- Physically Distance Yourself. ...
- Establish Your Boundaries. ...
- Stay Calm. ...
- Don't Overreact to the Narcissist's Rage. ...
- Empathize With the Narcissist & Validate Their Viewpoint. ...
- Don't Raise Your Voice. ...
- Take a Break. ...
- Remember This Is Not About You.
14) They'll feel hurt and angry
Narcissists are clingy and they might feel jealous, sad, and hurt that you're with someone else. Nothing hurts them more than knowing that you don't care anymore and they have no more control over you. Seeing that you're happy with someone else is like salt to their wounds.
After you have been discarded by the narcissist or you did that to them and went no contact, you will very often notice that they are still quite obsessed with you. As I said, it would be more understandable that they would not be able to stop thinking about you after you go no contact with them.When should you walk away from the silent treatment? ›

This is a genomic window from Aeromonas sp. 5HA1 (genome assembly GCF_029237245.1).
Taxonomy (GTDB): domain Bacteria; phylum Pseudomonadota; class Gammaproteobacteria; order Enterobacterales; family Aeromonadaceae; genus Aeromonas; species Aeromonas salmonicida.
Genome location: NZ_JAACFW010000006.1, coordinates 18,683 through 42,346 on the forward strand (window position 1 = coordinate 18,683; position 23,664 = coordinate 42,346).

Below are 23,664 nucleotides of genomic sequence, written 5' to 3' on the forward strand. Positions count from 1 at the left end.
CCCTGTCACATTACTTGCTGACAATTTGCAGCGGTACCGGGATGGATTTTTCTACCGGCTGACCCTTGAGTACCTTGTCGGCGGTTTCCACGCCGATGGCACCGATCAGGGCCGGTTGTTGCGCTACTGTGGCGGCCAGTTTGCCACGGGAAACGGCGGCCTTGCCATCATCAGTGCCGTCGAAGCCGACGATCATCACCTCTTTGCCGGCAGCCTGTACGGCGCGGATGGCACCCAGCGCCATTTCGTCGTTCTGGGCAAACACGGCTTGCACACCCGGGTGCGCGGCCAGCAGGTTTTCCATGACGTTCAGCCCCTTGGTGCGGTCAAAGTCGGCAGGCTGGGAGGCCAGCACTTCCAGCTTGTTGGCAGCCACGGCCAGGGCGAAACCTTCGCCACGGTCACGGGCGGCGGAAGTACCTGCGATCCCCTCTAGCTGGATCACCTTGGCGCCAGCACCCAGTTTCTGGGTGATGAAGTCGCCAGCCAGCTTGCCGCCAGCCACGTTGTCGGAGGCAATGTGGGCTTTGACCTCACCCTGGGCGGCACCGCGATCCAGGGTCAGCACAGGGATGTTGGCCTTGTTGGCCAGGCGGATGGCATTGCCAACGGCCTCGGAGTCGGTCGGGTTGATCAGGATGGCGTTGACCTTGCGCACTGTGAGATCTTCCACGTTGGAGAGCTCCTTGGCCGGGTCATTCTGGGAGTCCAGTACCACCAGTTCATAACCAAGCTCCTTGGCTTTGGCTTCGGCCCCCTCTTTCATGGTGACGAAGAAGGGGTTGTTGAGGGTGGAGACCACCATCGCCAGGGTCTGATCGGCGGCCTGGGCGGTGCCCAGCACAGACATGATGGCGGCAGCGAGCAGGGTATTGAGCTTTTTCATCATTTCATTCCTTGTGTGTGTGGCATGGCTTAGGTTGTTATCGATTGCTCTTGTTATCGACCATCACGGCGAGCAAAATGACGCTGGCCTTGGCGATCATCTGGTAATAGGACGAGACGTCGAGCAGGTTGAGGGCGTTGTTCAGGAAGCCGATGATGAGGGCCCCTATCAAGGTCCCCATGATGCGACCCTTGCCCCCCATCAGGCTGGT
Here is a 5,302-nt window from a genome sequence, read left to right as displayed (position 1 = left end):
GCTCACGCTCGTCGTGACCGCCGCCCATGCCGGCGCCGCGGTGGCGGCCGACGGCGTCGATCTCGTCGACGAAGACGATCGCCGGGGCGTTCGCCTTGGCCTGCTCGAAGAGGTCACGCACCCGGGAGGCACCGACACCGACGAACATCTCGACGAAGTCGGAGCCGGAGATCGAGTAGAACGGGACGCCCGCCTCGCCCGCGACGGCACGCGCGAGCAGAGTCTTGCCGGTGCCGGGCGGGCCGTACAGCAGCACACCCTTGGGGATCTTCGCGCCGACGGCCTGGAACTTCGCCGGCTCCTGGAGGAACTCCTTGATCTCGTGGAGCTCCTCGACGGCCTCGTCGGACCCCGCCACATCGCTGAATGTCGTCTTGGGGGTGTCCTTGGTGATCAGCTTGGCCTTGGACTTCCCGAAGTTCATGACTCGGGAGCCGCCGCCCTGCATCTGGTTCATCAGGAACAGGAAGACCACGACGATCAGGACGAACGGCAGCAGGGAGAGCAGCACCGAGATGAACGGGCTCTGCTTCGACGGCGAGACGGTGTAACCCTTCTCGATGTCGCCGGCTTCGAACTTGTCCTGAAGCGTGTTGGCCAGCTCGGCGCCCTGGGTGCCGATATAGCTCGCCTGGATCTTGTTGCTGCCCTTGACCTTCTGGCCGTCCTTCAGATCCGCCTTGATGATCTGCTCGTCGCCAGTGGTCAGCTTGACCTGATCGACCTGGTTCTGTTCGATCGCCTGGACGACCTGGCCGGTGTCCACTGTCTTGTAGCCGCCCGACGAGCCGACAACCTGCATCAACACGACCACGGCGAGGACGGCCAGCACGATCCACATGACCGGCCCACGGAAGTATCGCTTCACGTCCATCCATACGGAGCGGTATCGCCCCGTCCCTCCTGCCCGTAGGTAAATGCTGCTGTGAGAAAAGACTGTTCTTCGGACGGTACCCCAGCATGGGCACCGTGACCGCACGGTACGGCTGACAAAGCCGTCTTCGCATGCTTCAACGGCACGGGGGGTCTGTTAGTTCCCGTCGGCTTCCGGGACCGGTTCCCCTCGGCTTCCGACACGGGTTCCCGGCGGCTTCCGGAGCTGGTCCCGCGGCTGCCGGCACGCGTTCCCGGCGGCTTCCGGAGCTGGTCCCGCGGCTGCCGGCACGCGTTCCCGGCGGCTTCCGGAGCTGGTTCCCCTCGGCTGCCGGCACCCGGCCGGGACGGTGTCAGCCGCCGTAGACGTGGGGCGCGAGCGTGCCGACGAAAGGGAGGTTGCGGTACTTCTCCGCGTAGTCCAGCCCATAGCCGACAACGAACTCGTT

If you can safely do so, walk away when your partner gives you the silent treatment and do something you enjoy. If your partner is unwilling to change, it is important that you make your emotional and physical safety a priority.Does the silent treatment hurt people? ›
The silent treatment can damage relationships, sometimes irreparably. When it becomes part of a pattern of behavior, Wright said it can be abusive, especially when it includes other harmful behaviors such as threats or insults, when the intention is to control.What to do when he doesn t communicate? ›
- Broach the subject. ...
- His eyes say a lot. ...
- What are his hands and arms doing? ...
- Don't play the blame game. ...
- Talk about your feelings as well. ...
- Compliment his looks often. ...
- Ensure your tone of voice is appropriate.